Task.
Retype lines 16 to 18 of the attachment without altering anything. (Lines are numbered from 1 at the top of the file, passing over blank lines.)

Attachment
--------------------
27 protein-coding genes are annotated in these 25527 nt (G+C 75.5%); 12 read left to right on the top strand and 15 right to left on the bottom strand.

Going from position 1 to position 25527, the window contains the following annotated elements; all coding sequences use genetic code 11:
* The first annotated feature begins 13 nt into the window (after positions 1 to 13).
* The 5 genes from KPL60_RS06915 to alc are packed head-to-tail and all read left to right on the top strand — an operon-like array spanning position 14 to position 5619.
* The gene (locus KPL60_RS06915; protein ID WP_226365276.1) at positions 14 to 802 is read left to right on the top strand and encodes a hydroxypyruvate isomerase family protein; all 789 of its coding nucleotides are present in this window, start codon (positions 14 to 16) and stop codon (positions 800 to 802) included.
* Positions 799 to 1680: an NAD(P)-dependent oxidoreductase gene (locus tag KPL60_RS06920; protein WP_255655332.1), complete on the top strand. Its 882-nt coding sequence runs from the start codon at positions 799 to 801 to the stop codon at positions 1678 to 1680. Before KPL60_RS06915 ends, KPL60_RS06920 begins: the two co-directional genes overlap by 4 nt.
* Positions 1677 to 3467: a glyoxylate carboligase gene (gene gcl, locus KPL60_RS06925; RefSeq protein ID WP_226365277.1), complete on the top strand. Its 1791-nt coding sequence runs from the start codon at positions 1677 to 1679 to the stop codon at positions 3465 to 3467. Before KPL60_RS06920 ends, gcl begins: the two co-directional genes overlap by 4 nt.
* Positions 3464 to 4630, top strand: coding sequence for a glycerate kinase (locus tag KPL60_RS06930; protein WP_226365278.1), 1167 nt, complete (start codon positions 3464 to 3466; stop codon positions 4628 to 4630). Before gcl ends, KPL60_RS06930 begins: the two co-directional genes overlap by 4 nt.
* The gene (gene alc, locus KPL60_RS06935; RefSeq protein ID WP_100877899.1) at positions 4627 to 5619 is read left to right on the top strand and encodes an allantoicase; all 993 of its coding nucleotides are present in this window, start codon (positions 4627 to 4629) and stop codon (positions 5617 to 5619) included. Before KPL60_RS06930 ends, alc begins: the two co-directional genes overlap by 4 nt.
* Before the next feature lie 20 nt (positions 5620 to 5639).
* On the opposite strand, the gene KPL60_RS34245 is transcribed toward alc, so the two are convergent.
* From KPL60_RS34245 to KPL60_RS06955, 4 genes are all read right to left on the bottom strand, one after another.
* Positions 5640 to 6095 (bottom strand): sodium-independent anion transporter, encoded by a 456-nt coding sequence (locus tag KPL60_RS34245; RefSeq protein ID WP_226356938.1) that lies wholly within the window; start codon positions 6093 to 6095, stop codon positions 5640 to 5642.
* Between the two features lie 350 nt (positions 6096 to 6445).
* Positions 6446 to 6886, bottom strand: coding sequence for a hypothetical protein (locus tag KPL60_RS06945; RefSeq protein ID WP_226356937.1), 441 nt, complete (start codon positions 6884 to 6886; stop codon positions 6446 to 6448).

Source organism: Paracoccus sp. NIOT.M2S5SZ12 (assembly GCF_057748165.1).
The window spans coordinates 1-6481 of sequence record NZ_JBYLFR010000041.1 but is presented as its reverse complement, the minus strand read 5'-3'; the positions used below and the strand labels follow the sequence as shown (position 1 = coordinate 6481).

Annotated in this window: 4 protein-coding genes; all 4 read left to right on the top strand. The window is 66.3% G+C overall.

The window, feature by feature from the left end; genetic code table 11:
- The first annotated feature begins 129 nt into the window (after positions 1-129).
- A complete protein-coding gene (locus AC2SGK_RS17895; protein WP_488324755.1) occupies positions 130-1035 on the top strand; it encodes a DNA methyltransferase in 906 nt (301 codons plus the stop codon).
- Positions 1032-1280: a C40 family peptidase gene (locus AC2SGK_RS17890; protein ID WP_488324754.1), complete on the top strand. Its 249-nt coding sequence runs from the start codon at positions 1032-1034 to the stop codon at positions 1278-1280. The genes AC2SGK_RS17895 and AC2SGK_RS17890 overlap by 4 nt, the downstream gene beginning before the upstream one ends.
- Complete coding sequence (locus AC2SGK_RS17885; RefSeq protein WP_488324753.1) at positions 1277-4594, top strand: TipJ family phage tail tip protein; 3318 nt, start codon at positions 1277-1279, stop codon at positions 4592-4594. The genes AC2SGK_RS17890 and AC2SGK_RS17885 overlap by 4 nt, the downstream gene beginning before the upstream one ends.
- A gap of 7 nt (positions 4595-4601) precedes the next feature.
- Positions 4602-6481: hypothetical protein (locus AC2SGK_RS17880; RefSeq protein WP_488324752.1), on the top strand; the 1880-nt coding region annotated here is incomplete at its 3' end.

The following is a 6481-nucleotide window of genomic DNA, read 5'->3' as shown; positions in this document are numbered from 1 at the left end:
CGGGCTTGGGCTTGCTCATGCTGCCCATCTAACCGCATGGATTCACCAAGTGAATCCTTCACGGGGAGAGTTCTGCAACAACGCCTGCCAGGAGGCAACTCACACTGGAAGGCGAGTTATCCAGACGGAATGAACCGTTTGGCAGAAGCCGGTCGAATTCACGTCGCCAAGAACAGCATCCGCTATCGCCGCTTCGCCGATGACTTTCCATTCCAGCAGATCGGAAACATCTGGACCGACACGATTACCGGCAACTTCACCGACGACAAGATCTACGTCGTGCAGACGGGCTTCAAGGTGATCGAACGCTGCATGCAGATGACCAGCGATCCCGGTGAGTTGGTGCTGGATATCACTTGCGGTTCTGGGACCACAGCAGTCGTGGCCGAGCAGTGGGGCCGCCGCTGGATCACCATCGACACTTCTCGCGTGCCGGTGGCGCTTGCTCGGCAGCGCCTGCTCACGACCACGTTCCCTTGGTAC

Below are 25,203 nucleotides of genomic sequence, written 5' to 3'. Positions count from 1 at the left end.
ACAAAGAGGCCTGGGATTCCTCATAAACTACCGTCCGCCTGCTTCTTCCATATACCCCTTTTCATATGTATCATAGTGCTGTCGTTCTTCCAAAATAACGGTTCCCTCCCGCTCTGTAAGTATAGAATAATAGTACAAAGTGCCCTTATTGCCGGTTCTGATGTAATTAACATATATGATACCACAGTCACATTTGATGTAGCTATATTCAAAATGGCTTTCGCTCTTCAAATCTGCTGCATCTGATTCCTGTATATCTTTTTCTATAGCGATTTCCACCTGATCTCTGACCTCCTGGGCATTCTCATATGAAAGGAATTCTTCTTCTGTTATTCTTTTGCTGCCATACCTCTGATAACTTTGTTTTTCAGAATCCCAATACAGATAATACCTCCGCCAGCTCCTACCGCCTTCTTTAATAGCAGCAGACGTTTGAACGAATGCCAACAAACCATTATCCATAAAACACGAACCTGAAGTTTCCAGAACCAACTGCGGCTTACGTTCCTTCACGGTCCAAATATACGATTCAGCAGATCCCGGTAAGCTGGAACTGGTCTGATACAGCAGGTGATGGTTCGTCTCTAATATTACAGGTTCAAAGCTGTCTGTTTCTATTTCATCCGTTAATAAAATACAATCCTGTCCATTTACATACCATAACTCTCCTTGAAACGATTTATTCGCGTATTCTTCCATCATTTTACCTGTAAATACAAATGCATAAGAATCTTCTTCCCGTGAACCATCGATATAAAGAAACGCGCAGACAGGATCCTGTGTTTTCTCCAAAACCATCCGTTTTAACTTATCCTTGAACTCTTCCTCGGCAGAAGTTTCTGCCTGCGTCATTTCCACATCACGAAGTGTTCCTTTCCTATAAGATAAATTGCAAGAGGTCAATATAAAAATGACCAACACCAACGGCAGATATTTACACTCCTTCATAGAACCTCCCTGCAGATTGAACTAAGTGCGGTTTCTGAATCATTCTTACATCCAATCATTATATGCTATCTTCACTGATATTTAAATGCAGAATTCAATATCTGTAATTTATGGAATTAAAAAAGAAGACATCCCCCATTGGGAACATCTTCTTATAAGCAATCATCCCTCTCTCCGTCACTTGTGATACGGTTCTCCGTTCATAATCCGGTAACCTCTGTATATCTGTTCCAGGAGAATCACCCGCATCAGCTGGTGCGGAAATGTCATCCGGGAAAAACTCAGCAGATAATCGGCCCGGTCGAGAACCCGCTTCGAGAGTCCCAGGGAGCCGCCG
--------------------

Source organism: Paracoccus sp. NIOT.M2S5SZ12 (assembly GCF_057748165.1).
The window spans coordinates 1-6481 of sequence record NZ_JBYLFR010000041.1 but is presented as its reverse complement, the minus strand read 5'-3'; the positions used below and the strand labels follow the sequence as shown (position 1 = coordinate 6481).

Annotated in this window: 4 protein-coding genes; all 4 read left to right on the top strand. The window is 66.3% G+C overall.